Student Assembly passes bill to provide flu shots

    The Student Assembly senate allocated $6,000 Tuesday to provide free flu shots to 300 students. The Seasonal Flu Prevention Act, sponsored by Sens. Imad Matini ’11 and Stef Felitto ’12, built upon legislation passed last fall that provided 100 free and 200 partially subsidized flu shots on a first-come, first-serve basis.

    The flu shots provided by this new initiative will be fully subsidized by the SA. The bill, introduced late in the SA’s marathon three-hour session, was lightly debated by a visibly fatigued senate and passed 15-1. Sen. Brittany Fallon ’11 offered the lone dissenting vote.

    Debate over the Honor Council/Student Conduct Council Know Your Rights Act, sponsored by Sens. Ben Brown ’11 and Felitto, consumed the largest part of the evening.

    The bill would allocate $600 for the purchase of 6,000 “Know Your Rights” cards, which summarize some of the student rights detailed in the Student Handbook.

    Honor council member Will Perkins ’11 briefly addressed the senate, discussing the purpose of the cards and the process behind their creation.

    “These cards serve no other purpose than to distribute information to the College community,” he said, noting that the student conduct manual is no longer distributed to the entire student body. “This card can help explain to the honest William and Mary student what his or her options are.”

    Perkins explained that the Honor Council refused to downplay any aspects of the code that would appear on the cards, despite some Honor Council members pushing for removal of content that would lead to lax enforcement of the code.

    “We believe in student rights and therefore agree to include all explanatory information on this card,” he said.

    The bill faced a mixed reception from the senate. Many senators expressed concern about the wording and layout used on the cards. Sen. Jill Olzewski ’12 noted that the bolding of specific words and phrases on the cards seemed unbalanced and that, in her experience, “Know Your Rights” cards have not been very well-received.

    “I hate the fact that ‘tell the professor’ is highlighted and ‘may’ is not,” Olzewski said.

    “I personally know no one who has ever used [a “Know Your Rights” card],” she said.

    Sen. Steven Nelson ’10 also criticized the utility of the card.

    “It actually contains very few useful rights at all,” he said. “There’s no relevant right on here that’s actually going to help students.”

    Sen. Erik Houser ’10 was more forceful in his criticism of the bill.

    “All of my friends and me threw away our useful KYR cards the second we got them last year,” he said. “Nobody cares. Nobody is going to read this card. They’re all going to throw it away.”

    Houser suggested that a website be established as an alternative to provide information about the Honor Code to students.

    He also argued that the Honor Council’s participation in the creation of the cards was suspect, saying that the “policing body” was essentially being allowed to choose what rights to tell the public.

    Brown responded that the cards were not designed by the Honor Council.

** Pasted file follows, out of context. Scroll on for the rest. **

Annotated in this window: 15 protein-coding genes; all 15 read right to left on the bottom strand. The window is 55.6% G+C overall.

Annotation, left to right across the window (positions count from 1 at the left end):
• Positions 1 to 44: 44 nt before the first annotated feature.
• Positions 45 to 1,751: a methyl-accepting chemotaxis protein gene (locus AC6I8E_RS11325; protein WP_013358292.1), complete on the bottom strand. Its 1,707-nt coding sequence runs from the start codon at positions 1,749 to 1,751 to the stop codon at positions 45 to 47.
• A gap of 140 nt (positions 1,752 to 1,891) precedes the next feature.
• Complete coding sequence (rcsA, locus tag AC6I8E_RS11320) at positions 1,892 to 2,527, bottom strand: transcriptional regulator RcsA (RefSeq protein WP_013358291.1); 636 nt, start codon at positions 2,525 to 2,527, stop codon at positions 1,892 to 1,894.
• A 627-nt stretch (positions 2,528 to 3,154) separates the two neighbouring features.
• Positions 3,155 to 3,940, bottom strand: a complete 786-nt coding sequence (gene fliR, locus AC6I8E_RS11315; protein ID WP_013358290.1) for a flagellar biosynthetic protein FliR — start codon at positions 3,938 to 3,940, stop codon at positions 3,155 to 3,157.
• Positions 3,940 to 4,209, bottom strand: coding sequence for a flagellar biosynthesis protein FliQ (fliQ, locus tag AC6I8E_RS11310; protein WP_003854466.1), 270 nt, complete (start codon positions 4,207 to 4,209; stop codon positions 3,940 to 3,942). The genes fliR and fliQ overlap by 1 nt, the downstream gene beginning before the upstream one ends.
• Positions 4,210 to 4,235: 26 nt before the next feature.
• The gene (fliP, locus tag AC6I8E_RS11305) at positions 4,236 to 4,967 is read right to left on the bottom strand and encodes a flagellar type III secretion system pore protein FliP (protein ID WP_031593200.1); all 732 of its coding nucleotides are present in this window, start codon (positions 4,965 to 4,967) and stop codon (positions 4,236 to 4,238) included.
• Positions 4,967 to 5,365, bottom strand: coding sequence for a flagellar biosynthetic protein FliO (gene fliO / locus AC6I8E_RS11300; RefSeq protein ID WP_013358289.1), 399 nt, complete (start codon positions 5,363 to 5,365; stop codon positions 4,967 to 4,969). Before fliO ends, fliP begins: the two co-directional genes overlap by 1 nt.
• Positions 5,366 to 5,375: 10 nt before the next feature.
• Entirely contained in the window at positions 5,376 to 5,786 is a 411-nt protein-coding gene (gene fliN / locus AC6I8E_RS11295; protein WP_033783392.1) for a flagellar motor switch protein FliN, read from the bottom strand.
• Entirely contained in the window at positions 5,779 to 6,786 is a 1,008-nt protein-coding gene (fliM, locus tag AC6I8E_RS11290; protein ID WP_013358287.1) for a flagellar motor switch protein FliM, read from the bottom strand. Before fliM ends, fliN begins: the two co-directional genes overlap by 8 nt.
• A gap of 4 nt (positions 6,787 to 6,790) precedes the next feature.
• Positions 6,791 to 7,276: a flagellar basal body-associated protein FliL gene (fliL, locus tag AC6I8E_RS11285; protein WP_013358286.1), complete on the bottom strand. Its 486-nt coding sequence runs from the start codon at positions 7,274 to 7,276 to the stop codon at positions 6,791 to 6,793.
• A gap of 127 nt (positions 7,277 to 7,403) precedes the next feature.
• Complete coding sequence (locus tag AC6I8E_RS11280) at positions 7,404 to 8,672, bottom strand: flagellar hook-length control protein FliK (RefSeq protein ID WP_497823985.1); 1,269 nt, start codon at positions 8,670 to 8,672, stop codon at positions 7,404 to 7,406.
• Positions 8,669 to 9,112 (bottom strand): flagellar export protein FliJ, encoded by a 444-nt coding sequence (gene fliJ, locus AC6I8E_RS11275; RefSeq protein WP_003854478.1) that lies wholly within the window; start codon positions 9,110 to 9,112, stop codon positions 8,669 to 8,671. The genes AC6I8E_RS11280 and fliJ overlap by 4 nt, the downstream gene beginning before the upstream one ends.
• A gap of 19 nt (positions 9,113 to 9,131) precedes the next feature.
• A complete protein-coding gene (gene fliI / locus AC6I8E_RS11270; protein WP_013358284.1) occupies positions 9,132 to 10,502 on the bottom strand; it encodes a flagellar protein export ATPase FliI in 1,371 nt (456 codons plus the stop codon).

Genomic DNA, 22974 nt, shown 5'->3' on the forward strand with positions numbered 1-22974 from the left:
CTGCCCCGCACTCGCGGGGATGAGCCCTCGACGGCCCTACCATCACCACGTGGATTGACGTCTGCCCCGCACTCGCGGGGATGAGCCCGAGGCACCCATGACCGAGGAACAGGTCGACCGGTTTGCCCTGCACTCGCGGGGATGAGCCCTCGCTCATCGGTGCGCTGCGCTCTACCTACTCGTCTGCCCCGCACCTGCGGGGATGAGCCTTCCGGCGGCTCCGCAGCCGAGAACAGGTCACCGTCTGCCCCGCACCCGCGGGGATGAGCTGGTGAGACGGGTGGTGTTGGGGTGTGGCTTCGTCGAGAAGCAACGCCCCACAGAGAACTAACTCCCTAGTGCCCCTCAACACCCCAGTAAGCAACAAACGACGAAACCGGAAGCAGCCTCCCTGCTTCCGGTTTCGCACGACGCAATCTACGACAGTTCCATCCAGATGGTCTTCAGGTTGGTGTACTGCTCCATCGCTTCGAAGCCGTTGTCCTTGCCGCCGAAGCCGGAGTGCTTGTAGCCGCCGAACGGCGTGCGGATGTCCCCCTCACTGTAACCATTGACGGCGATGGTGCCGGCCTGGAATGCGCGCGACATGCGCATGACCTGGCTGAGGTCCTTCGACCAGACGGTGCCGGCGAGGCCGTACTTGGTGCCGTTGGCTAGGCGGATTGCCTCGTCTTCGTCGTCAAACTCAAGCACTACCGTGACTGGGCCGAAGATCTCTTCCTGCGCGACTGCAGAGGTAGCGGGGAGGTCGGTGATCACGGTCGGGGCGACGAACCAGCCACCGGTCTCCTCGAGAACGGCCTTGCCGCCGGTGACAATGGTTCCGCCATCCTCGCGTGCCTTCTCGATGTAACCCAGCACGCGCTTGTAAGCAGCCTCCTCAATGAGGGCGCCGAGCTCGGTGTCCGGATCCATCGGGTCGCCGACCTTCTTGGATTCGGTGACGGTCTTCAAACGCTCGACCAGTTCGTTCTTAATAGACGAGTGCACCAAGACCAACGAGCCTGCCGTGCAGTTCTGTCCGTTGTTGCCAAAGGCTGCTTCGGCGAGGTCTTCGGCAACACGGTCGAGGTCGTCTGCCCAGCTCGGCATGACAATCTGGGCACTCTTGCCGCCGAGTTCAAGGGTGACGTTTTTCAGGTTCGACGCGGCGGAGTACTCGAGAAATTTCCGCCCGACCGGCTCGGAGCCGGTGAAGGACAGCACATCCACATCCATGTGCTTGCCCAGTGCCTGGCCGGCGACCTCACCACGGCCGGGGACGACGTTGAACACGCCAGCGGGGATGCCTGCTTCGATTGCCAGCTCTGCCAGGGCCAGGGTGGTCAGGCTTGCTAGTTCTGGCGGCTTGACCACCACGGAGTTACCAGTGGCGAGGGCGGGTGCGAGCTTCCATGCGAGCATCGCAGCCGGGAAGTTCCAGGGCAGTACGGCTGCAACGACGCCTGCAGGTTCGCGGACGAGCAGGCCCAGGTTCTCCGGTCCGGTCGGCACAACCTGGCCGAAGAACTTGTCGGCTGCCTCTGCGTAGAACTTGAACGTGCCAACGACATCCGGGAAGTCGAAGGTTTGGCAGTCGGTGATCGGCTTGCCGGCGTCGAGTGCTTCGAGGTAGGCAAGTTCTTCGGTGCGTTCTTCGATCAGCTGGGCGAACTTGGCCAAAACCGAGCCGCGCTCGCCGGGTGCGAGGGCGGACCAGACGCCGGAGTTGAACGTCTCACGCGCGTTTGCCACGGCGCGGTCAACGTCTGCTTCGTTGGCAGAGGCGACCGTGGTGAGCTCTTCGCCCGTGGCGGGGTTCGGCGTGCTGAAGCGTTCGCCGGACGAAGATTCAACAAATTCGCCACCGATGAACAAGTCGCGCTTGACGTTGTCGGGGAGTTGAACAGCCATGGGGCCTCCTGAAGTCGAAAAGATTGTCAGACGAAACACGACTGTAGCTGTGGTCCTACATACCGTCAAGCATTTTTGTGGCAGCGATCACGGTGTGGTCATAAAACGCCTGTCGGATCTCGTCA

“The policing body did not design the card. I designed the card,” he said.

    Sen. Betty Jeanne Manning ’12 spoke in defense of the cards, arguing that the senate was viewing the bill incorrectly.

    “It’s important to realize that at its core, this is a finance bill,” she said, adding that the cards would cost about 10 cents per student. She also argued that Honor Council members were elected by the student body and therefore above certain suspicions.

    “This should show that you have faith in them,” she said.

    Felitto also defended the bill, saying that the information on the cards is very important and relevant to students.

    Due to the protracted debate over the bill, Felitto moved to return the bill to the policy committee. The motion passed 12-3.

    The senate also considered the 2009 Omnibus Code Update Act, sponsored by Brown, which would update the SA code. The bill passed unanimously with little debate. The senate also considered the 2009 Omnibus Elections Reform Act, sponsored by Brown.

    The bill addresses several issues with the SA elections code that were revealed during the elections last spring. The bill passed unanimously without debate.

    The senate also voted to appoint various members to the Elections Commission and the departments of Public Affairs, Student Life, Health and Safety, College Policy and Diversity Initiatives. The appointment of Ryan Eickel ’10 as secretary of the Student Outreach Department proved controversial, as several senators questioned his suitability for the position.

    Several senators also expressed concern over Eickel’s conduct as a senator.

    Sen. Ross Gillingham ’10 noted that Eickel, who was not in attendance at Tuesday’s meeting, had displayed a minimal presence in the SA, saying, “I don’t think he really cared that much about the senate.”

    Nevertheless, Gillingham said that Eickel may prove to be a competent head of the Outreach Department.

    “He has the Outreach credentials in terms of this job,” he said.

    Sen. Jim Dunleavey ’10 also expressed doubts, arguing that Eickel’s recent unsuccessful senate campaign indicates a lack of public support.

    Olzewski spoke in Eickel’s defense, arguing that Eickel is ready to head Outreach.

    “If your only hesitation is based on how he was as a senator, I think that’s ridiculous,” she said.
    SA President Sarah Rojas ’10 also declared her support for Eickel, though she said that if any executive appointees prove incompetent, they will be removed from their positions. “[SA Vice President] Ryan [Ruzic] and I are not afraid to fire people,” she said.

    The vote on Eickel’s nomination was tabled until next week by a vote of 12-5.


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